Cape Town - Legal Aid South Africa is approaching the Land Claims Court in a legal battle that is likely to reach the Constitutional Court as it inherits the Land Rights Management Facility which was previously entrusted to the Department of Agriculture, Land Reform and Rural Development.
As part of it’s new mandate, Legal Aid will now be assisting people with land issues with regards to unlawful evictions, land claims and other land-related matters. Currently Legal Aid has just over 650 active land-related cases on its books.
One of these matters is the eviction of a group of people from a farm in Grabouw. On February 10, 2022 the Land Claims Court granted the eviction order, stating: “Pending the grant of a final eviction order (Patricia Matthys, Patricia Swartland and Danvino Jemaine Swartland) and all those holding title under them, are evicted from the property known as portions 12, 13 and 22 of the farm Van Aaries Kraal.”
Legal Aid has appointed an attorney to contest the constitutionality of the eviction in respect of section 15 of the Extension of Security of Tenure Act 62 of 1997 (ESTA).
It will be challenging the decision on the basis that these section does not make provision for the courts to consider the availability of suitable alternative accommodation for the occupier before granting the order for the immediate removal of the occupier.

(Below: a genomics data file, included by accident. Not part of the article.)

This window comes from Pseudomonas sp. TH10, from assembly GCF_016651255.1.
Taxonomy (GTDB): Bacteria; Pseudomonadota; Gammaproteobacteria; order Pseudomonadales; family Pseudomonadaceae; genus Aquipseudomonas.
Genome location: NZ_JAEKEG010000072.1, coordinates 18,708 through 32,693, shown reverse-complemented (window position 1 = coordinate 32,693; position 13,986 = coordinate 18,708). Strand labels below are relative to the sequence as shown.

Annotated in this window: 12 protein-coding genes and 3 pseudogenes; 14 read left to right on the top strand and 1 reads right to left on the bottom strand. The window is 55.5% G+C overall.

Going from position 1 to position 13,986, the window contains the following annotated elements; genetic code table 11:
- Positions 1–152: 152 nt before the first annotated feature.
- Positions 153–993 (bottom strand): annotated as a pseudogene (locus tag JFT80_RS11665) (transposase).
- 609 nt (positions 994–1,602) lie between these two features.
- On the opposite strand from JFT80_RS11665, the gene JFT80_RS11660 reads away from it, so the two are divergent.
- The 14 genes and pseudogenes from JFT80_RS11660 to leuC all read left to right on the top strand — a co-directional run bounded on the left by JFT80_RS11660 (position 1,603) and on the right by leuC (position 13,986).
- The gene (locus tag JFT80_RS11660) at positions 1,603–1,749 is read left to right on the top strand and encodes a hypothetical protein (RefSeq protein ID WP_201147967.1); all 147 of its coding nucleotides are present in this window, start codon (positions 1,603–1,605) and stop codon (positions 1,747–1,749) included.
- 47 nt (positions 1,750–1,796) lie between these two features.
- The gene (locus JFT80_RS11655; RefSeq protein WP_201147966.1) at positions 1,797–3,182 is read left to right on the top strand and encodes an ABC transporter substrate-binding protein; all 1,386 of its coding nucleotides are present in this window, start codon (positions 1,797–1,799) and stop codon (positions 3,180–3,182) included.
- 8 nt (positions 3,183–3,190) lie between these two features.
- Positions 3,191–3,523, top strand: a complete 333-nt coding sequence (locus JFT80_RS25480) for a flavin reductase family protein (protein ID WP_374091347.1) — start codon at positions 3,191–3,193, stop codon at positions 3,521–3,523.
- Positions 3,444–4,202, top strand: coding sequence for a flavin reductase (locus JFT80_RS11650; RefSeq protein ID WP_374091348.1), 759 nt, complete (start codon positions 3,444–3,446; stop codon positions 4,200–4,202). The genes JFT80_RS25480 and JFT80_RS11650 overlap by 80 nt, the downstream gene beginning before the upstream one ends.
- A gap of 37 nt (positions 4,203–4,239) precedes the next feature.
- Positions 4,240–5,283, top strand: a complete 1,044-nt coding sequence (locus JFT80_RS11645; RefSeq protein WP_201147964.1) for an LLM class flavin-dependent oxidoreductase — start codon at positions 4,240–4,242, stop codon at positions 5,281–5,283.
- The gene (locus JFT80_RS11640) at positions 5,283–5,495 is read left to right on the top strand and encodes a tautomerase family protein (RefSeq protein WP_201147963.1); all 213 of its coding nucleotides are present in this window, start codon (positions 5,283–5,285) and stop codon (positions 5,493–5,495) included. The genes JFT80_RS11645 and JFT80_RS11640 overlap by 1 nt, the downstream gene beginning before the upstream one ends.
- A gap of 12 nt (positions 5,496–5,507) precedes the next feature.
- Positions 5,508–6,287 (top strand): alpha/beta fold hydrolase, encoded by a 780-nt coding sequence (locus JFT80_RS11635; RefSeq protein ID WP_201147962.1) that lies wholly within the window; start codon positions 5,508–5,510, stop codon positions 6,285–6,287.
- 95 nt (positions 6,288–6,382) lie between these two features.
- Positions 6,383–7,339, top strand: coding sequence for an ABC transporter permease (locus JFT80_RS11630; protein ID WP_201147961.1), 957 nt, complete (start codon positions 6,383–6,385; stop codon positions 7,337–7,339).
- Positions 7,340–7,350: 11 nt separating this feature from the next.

According to Legal Aid the availability of suitable alternative accommodation is one of the relevant circumstances to be considered in all eviction matters.
In several cases, the Constitutional Court has held that if there is a risk that the occupier will be rendered homeless when evicted, the municipality must provide alternative accommodation.
Legal Aid spokesperson Janeske Botes said it had taken on the new mandate but had also inherited a number matters from the Land Rights Management Facility.
“We use private attorneys, we brief them, we give them instructions to act on our behalf and so they’ve been instructed to contest this.
“If this is successful in terms of the provisions around an eviction order then that will be a great change in terms of how farm occupiers and labour tenants are actually experiencing the eviction process.
“I think it does happen quite often, especially in the Western Cape, where farm owners will say you need to leave, but they are not following the provisions of the law. But the law itself is problematic and this is what we are contesting,” Botes said.
Land Rights Management legal executive, Thabiso Mbhense, said: “If Patricia Matthys, Patricia Swartland and Danvino Jemaine Swartland are successful in this challenge, the judgment will have a significant impact on the lives of all farm occupiers in South Africa.”